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Glenelg Air Raid Shelter

Home > Adelaide > Remembrance Day | Places of Interest | Museums | Historic Houses | ANZAC Day
by Kat May (subscribe)
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Published April 8th 2018
An important piece of Adelaide's history for you to view
Adelaide has a number of air raid shelters, built during World War 2. After the bombing at Darwin, the government of the day became concerned and decided to build at great expense, shelters all over Adelaide. They are about eight located all over Adelaide. One is in Unley right next to the local Town Hall, now painted in a bright mural you would not know what it was in the past. The shelters were built for a communications network, with the head office secretly located in the basement of the Savings Bank of SA in King William St.

Glenelg Air Raid Shelter
Visitors to the museum reading the information about local history. Image by Kat May.


The plan was that if Adelaide was to be attacked, top government officers and communications people would be sent directly to the shelters. But the worst never happened. The shelters were never used for the purpose they were built, but they were used by air raid wardens and as emergency supply stores. The buildings were then used by the community or closed up and never used at all after the war.

Glenelg Air Raid Shelter
Image by Kat May


Glenelg Air Raid Shelter
Image by Kat May


Now owned and protected by the City of Glenelg after a long history of various owners. It was even once been used as a change room for the football teams playing at nearby Glenelg Oval which backs onto the property.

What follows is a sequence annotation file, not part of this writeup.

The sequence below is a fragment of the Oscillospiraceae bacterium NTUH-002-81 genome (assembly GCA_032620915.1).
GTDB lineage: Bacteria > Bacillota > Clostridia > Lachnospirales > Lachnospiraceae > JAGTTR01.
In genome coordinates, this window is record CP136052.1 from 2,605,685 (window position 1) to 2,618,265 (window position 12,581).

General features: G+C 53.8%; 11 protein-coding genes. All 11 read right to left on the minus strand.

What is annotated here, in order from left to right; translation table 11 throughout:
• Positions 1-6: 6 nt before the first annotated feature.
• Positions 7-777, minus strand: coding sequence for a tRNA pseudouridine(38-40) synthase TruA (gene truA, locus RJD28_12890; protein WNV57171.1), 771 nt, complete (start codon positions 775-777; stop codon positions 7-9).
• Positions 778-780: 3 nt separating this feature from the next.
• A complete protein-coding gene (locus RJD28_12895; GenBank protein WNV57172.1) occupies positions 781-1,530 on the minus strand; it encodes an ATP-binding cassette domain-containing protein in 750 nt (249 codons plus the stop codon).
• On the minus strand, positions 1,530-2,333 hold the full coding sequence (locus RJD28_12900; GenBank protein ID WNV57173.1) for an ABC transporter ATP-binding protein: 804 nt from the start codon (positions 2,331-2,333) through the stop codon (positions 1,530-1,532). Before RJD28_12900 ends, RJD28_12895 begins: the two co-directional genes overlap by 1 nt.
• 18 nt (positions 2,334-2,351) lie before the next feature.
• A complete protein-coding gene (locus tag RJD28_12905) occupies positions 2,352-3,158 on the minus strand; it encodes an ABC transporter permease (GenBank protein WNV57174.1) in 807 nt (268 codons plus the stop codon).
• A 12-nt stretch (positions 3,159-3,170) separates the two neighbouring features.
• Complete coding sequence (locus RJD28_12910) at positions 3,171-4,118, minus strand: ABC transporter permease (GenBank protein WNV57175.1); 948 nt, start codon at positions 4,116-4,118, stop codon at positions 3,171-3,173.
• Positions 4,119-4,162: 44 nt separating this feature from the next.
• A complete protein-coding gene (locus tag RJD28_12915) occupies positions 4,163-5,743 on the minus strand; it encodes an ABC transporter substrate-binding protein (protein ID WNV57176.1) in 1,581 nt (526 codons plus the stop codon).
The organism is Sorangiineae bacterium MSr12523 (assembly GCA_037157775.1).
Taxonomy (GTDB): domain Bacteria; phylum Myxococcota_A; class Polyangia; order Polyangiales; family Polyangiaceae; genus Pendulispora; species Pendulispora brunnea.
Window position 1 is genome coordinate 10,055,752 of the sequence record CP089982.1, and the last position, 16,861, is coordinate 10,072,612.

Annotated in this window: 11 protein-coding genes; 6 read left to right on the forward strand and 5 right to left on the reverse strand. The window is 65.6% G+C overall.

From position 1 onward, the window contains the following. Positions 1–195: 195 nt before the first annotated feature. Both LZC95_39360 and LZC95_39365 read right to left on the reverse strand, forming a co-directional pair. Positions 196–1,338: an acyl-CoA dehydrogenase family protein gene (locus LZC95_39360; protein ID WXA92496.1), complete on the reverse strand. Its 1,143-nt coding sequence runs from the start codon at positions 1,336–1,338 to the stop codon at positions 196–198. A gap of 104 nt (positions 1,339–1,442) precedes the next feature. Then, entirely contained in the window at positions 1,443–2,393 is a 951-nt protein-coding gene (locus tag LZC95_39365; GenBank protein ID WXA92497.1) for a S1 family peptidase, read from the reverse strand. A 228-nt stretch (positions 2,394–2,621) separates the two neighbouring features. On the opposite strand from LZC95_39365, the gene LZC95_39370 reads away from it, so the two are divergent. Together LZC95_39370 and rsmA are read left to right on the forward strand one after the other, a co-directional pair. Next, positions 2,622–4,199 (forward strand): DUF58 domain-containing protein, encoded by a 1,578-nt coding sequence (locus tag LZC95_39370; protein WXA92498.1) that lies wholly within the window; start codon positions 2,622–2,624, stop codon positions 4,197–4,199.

Glenelg Air Raid Shelter
Mind your step! Image by Kat May


The air raid shelter at Glenelg is the only one in Adelaide that is open to the public. The deep solid underground bunker now houses a small museum and is open on the 3rd Sunday of the month. Also open ANZAC Day 1-4pm and Remembrance Day November 11th 1-4pm. From the outside, the shelter just looks like a large concrete block above ground, but once you walk down the steep stairs, you are in a man-made underground cave, which is much bigger than it looks from outside.

A visit here is a must if you are interested in local history or war nostalgia. For me, it was a visit more interesting than I thought it was going to be. Take a look at the old photographs and war collectables on display. There are posters with written information about local soldiers and a very grand photograph of a battalion gathered on Mosely Square, with all the local resident and dignitaries there to see them off to war.

Glenelg Air Raid Shelter
The photograph of the 43rd Battalion in Mosely Square, Glenelg 1916.


Glenelg Air Raid Shelter
Friendly volunteers have all the answers on local history. Image by Kat May.


There are always some volunteers on duty to tell you the role of the shelter during wartime and they know a lot of local history. This place is worth a look if you are taking a visit to Glenelg or after doing the Glenelg Mansions Walking Tour.

Those interested in local war heroes would enjoy combining an outing here with the Bay To The Battlefield exhibition on until end of November 2018. There is so much more to do in Glenelg than visit the beach. Glenelg is the birthplace of modern Adelaide and there are many stories and secrets spots to learn about.
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Why? For war and history buffs.
When: Open 1-4pm 3rd Sunday of the month, Anzac Day and Rememberance Day
Where: Rugless Terrace, Glenelg (next to the Glenelg Football Oval)
Cost: Gold coin donation
Your Comment
Great article thanks. There are actually two other shelters that are open to the public on occasion, at Prospect and Thebarton.
by Dave Walsh (score: 4|11033) 217 days ago
The Prospect Air Raid Shelter is also having a tour as part of History Festival - Sunday 6th May at 3pm - bookings essential, via Eventbrite. Hosted by Prospect Local History Group.
by pauli (score: 0|2) 215 days ago
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